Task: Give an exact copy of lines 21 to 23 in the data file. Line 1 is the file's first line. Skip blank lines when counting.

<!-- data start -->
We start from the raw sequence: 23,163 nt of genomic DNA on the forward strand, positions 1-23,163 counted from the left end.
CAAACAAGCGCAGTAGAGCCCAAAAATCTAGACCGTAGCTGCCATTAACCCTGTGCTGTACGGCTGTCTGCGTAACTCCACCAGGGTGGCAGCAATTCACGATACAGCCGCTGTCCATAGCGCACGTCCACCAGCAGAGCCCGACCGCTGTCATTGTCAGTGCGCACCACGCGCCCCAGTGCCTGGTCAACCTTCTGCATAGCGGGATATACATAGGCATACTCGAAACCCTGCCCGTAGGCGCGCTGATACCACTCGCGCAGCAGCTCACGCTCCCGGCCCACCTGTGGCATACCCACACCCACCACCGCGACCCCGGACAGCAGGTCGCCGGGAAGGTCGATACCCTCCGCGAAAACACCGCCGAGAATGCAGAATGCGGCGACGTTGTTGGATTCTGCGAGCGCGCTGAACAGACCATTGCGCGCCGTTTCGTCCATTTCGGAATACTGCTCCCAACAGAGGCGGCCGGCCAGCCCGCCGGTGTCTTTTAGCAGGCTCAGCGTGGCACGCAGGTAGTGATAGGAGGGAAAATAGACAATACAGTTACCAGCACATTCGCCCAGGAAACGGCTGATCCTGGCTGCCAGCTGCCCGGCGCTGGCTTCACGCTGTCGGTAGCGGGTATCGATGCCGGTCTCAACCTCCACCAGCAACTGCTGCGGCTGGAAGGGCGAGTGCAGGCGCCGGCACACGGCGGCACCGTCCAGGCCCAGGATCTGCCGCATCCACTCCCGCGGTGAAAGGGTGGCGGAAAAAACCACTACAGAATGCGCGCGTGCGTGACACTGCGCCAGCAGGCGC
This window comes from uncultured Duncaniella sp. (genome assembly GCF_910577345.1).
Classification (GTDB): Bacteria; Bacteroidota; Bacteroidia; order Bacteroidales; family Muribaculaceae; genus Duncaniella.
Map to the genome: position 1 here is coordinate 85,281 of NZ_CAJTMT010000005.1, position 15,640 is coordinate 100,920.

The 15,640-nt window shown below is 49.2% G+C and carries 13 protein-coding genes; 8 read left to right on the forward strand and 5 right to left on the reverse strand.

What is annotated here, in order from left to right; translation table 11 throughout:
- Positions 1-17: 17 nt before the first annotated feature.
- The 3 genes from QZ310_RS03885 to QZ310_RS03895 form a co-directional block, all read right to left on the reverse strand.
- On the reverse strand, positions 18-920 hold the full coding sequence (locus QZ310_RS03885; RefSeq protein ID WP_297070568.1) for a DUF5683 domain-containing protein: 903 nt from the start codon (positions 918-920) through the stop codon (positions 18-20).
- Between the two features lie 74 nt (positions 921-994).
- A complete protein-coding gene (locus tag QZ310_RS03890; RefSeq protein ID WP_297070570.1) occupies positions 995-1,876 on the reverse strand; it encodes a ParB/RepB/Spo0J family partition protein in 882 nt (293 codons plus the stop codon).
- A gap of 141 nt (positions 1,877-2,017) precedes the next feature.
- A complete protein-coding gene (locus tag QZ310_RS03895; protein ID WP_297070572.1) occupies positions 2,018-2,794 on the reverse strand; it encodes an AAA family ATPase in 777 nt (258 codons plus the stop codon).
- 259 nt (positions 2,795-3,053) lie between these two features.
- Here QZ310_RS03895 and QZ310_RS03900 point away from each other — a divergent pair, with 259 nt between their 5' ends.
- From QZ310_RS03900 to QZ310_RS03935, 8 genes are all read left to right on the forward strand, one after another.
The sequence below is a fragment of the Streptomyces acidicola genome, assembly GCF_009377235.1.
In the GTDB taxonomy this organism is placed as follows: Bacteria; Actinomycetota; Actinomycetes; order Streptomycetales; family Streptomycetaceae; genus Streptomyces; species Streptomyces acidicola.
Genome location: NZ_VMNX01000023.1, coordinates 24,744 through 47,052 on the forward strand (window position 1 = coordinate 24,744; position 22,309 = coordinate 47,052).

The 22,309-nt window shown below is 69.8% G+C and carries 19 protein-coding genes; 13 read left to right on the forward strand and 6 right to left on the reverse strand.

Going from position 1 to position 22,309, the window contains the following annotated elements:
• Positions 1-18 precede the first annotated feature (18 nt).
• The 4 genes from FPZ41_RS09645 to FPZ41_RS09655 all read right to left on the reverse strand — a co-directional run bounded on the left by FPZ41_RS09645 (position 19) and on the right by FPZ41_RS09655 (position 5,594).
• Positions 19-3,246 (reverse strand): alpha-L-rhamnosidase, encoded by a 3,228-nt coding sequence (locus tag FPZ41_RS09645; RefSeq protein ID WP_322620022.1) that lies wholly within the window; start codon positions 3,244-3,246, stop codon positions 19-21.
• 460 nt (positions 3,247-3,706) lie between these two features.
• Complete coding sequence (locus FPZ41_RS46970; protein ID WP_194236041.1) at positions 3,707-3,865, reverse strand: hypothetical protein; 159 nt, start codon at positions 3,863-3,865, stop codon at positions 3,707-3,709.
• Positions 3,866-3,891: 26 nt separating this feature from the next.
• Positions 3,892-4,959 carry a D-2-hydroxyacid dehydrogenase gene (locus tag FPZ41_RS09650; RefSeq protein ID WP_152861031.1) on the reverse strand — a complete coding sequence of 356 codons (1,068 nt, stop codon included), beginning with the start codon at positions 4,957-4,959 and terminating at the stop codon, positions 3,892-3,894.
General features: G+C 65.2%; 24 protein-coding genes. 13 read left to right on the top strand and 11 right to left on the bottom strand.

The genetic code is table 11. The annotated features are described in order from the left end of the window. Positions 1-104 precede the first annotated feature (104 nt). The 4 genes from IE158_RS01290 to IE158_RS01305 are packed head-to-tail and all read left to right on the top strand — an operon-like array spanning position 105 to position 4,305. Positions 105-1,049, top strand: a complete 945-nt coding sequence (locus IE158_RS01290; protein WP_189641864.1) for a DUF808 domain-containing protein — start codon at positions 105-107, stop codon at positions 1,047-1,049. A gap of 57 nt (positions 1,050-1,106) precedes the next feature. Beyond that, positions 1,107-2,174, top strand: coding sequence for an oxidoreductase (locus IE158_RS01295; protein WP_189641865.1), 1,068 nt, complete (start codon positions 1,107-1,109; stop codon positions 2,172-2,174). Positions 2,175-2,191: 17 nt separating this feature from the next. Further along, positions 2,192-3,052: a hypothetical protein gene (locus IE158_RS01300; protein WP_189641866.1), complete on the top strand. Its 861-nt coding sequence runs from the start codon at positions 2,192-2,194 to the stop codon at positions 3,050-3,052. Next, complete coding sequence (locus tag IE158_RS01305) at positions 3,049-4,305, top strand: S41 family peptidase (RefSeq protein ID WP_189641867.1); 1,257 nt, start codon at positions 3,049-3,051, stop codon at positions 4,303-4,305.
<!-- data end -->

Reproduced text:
The 22,309-nt window shown below is 69.8% G+C and carries 19 protein-coding genes; 13 read left to right on the forward strand and 6 right to left on the reverse strand.

Going from position 1 to position 22,309, the window contains the following annotated elements:
• Positions 1-18 precede the first annotated feature (18 nt).